لطفا به این شش دقیقه صوت گوش نموده و همزمان متن زیر را مرور نمایید ، هر بخش را که متوجه نشدید صورت را متوقف نموده و یا به عقب برگردانید
به خاطر داشته باشید این صوت مربوط به سطح متوسط می باشد و احتمالا برای سطح ابتدایی کمی دشوار است
Yvonne: Hello, I’m Yvonne Archer and this is 6 minute English. Today, we’re talking
about a rather exciting space mission and with me is Callum Robertson. Hello!
Callum: Hello Yvonne. Wow! Do you think there’ll be space for an extra passenger –
for me – on that space mission?
Yvonne: Well, the spacecraft won’t leave until about 2017 – so anything can happen by
then! But, before you start packing Callum, do you know anything about
asteroids, Callum? I mean, I found out that there are millions of them
travelling around our solar system.
Callum: Yeah… asteroids are – I suppose they’re planets, I mean, big pieces of rock,
maybe a few miles or a few kilometres wide – and they move around the sun in
the same way that the earth moves around the sun.
Yvonne: Right, and in today’s report we’ll hear more about them. But we’ll also come
across the term ‘for analysis’. Can you explain that for us, Callum?
Callum: Sure. If something is given to you ‘for analysis’, you go through the process of
examining it – looking carefully at it to try to understand what it is or what it’s
Yvonne: Now, before we hear that report, let’s give you that big question Callum. I’ve
been scratching my head about this because you keep on getting them right!
But anyway – according to scientists, when was the last time that an asteroid
Was it a) 85 million years ago
b) 65 million years ago or
c) 45 million years
Callum: Well ummm… I’m not really old enough to remember this…
Callum: No, and it’s going to be a complete guess. So I’m just going to go for the
middle one; I’m going to go for 65 million years.
Yvonne: Okay, well we’ll find out the answer to that question at the end of the
The space mission that’s being worked on by European scientists and engineers
is called Marco Polo. As the BBC’s Christine McGourty’s tells us about it, try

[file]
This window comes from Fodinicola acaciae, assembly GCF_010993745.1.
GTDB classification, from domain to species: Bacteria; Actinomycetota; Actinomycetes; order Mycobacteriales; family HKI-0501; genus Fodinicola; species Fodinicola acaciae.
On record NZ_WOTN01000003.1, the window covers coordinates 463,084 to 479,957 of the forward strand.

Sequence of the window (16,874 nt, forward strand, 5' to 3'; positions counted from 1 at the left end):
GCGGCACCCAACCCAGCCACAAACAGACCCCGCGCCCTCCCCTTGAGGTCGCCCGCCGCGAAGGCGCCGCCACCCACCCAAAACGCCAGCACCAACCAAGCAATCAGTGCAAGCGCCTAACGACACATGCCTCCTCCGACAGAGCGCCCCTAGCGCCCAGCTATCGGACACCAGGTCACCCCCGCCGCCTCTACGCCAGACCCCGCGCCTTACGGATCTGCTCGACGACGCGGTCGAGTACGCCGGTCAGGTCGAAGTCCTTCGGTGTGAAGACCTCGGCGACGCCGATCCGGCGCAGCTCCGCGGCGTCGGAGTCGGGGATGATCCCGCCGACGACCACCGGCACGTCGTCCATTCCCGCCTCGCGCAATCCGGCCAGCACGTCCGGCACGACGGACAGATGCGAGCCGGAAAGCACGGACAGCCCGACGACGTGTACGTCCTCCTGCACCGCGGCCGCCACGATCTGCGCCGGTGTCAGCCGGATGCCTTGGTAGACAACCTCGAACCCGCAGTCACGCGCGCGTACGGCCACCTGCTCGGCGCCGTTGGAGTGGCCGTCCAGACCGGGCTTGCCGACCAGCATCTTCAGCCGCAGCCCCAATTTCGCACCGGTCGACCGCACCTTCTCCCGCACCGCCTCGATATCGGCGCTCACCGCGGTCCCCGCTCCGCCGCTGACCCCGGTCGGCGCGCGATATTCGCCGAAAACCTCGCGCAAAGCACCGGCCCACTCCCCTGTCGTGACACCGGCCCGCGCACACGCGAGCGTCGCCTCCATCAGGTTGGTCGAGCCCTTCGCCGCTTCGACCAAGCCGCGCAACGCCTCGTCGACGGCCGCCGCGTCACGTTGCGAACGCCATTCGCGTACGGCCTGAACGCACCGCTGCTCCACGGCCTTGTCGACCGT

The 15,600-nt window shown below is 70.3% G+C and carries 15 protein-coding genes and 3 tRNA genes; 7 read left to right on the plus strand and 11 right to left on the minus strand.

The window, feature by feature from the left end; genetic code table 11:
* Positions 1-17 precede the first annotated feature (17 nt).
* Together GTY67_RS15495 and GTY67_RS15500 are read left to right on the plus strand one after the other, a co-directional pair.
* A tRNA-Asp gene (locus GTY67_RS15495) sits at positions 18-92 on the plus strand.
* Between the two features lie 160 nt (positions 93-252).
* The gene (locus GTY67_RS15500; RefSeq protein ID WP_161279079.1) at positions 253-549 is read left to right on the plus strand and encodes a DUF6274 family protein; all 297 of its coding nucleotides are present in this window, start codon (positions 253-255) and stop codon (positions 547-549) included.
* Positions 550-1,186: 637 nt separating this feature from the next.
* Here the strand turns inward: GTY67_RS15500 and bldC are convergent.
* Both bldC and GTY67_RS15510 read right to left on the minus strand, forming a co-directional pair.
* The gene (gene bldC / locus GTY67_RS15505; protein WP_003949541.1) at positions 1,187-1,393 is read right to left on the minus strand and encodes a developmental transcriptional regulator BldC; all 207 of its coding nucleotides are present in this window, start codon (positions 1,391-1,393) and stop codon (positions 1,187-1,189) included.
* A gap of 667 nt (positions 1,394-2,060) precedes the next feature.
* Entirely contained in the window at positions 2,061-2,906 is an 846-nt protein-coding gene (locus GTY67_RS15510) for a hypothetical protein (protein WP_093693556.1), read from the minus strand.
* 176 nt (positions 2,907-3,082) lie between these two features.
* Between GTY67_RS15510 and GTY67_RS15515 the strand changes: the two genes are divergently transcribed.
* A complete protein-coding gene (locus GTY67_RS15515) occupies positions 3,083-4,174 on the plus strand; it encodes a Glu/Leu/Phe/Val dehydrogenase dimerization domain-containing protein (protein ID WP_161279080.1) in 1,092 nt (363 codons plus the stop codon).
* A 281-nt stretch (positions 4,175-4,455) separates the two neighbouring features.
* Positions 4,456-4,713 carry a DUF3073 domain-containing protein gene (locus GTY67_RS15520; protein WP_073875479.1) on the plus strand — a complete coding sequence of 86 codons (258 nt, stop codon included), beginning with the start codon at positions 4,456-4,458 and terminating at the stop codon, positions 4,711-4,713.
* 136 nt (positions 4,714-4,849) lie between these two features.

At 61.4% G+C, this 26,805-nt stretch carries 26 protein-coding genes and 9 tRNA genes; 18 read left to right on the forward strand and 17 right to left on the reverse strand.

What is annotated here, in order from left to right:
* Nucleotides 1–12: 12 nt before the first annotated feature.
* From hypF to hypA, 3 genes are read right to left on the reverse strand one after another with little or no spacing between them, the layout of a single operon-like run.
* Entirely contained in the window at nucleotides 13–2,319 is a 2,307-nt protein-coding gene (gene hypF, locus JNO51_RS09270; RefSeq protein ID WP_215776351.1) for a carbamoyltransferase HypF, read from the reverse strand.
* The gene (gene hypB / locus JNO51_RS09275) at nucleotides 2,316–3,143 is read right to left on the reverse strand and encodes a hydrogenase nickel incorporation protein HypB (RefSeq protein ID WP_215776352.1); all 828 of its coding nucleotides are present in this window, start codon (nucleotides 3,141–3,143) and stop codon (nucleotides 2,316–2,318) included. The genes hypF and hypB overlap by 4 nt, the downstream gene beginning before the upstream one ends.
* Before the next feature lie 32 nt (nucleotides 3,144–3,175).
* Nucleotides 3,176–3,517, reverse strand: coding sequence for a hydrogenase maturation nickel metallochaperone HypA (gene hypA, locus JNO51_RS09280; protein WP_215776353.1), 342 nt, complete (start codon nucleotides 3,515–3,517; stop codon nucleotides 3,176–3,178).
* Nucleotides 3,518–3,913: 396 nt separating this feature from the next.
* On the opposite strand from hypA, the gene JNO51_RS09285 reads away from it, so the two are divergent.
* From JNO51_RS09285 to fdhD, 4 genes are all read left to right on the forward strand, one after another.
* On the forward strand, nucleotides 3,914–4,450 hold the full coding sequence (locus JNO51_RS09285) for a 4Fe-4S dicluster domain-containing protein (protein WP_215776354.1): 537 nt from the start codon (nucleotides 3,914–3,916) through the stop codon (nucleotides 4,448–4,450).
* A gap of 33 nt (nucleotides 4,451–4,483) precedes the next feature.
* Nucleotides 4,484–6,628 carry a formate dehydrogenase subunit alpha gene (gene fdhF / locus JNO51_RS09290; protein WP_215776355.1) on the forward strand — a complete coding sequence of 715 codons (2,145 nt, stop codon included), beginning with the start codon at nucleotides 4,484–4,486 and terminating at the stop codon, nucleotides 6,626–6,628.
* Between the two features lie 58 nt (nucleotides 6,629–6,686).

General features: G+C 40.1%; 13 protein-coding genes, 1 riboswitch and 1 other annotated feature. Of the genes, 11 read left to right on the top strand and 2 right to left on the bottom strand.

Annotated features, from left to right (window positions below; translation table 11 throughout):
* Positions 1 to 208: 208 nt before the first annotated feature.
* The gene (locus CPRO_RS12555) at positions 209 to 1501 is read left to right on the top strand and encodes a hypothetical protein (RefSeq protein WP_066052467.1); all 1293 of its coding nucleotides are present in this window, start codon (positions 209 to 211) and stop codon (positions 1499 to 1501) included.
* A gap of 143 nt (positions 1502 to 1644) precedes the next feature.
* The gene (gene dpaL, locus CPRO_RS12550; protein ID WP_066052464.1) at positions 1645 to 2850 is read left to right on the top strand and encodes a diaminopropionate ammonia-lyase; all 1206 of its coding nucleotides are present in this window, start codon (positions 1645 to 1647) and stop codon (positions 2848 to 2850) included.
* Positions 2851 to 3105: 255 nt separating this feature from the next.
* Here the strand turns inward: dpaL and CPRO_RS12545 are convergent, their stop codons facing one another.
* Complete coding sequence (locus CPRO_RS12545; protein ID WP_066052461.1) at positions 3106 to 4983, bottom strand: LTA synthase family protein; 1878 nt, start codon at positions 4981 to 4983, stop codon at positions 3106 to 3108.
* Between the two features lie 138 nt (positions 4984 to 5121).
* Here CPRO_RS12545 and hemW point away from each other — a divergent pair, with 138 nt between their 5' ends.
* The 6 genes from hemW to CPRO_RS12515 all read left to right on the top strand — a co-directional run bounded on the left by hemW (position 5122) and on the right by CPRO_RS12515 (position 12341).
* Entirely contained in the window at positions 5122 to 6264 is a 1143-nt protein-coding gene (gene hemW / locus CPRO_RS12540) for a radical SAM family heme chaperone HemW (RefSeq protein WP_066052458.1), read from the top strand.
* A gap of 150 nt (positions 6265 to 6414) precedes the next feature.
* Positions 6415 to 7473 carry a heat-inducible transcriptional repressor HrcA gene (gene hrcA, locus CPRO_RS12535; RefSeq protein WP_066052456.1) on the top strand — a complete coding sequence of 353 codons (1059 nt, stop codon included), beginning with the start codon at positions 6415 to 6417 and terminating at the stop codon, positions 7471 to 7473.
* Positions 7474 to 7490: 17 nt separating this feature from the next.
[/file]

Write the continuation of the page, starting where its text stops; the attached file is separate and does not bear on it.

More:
to find the answer this two-part question: Where do the scientists hope to land
and what do they want to bring back to earth?
The plan is to select a small asteroid – less than 1 kilometre across – and to send a spacecraft
there. It would land and drill beneath the surface to collect a mixture of dust and rubble to
bring back to Earth for analysis.
Yvonne: Callum, where do the scientists hope to land?
Callum: Well, they want to land on an asteroid but they haven’t ‘selected’ – or chosen
which one yet.
Yvonne: That’s right – and they want to select an asteroid that’s less than one kilometre
wide – as the report said: less than one kilometre “across”. And what do they
hope to bring back to earth from the asteroid?
Callum: Well, rubbish really!
Yvonne: A load of old rubbish!
Callum: Well exactly! They said they’d like to bring back ‘dust’ and ‘rubble’ – so small,
tiny pieces of the asteroid which they’ll take from under the surface. So they’ll
dig down into the asteroid using a special drill, collect up some dust and
rubbish and bring that back.
Yvonne: Fantastic! And their analysis of the dust and rubble and rubbish should show
the scientists what asteroids are made of. Interesting, but will it be useful for us
to know about that here on earth? Hopefully, Christine has an answer for us in
the next part of her report…
Asteroids are debris leftover from the formation of the solar system, around 4.6 billion years
ago. Studying their pristine material should provide new insights into the ingredients of the
early solar system and how planets like our own evolved.
Yvonne: So the Marco Polo space mission should help us understand more about what
our solar system was made up of – it’s ingredients. And scientists also hope to
learn new information and get a better understanding about how planets like
earth gradually changed and developed – how they evolved.
So Callum – what about all those really scary stories about asteroids crashing
and colliding with earth and killing us – wiping us all out?
Callum: Well, there certainly have been some movies along that now. I think
“Armageddon” and “Deep Impact” were two movies where there were some –
some crazy schemes were developed to try and push the asteroids into a
different path so they wouldn’t hit the earth. But I don’t know if that’s really
Yvonne: Well, let’s hope that if it is possible, in real life, they will find a way how to
stop asteroids hitting us here on earth by March the 16th 2880.
Callum: March the 16th 2880?
Callum: It’s a very specific date, Yvonne! Do you know something?
Yvonne: Yes. Scientists believe that’s when an asteroid of about 10 kilometres – which
is about seven miles wide – will actually hit earth.
Callum: Really? Wow!
Yvonne: Yeah. But we won’t be here anyway, will we?
Callum: Well, I hope not!
Yvonne: But we must look after our planet for future generations, mustn’t we?
Callum: Oh, of course.
Yvonne: Okay – now to that question: When was the last time that an asteroid hit earth?
a) 85 million years ago
b) 65 million years ago or
c) 45 million years
Callum: Well, I made a complete guess at 65 million years ago.
Yvonne: And once again, you were right Callum!
Callum: Oh yes! Congratulations to me!
Yvonne: …Because that’s when the dinosaurs were all wiped out – by an asteroid it’s
Callum: Ahh – okay.
Yvonne: But that’s all we’ve got time for in today’s programme. Do join us again next
time for more ‘6 minute English’.
C + Y: Goodbye!